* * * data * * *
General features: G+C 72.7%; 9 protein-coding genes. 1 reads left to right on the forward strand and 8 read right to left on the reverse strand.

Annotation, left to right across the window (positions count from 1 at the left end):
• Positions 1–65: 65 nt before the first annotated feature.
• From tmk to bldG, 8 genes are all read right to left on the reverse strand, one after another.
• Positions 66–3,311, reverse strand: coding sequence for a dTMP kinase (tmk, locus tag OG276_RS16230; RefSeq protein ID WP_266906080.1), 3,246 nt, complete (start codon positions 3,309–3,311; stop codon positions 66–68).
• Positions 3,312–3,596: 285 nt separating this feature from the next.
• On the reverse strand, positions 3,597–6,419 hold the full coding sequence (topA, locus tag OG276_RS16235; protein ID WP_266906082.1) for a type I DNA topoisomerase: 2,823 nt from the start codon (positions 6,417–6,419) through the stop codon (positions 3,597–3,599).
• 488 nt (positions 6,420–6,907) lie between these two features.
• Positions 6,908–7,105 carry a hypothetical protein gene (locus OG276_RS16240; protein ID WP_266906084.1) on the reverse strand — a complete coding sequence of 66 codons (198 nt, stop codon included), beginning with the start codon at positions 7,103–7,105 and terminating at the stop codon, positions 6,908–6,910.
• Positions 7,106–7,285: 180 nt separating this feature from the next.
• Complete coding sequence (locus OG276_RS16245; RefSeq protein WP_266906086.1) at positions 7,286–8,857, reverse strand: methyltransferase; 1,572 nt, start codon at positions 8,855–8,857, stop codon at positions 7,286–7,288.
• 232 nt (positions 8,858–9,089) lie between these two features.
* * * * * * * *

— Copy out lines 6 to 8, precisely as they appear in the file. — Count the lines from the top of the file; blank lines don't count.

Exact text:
• Positions 3,312–3,596: 285 nt separating this feature from the next.
• On the reverse strand, positions 3,597–6,419 hold the full coding sequence (topA, locus tag OG276_RS16235; protein ID WP_266906082.1) for a type I DNA topoisomerase: 2,823 nt from the start codon (positions 6,417–6,419) through the stop codon (positions 3,597–3,599).
• 488 nt (positions 6,420–6,907) lie between these two features.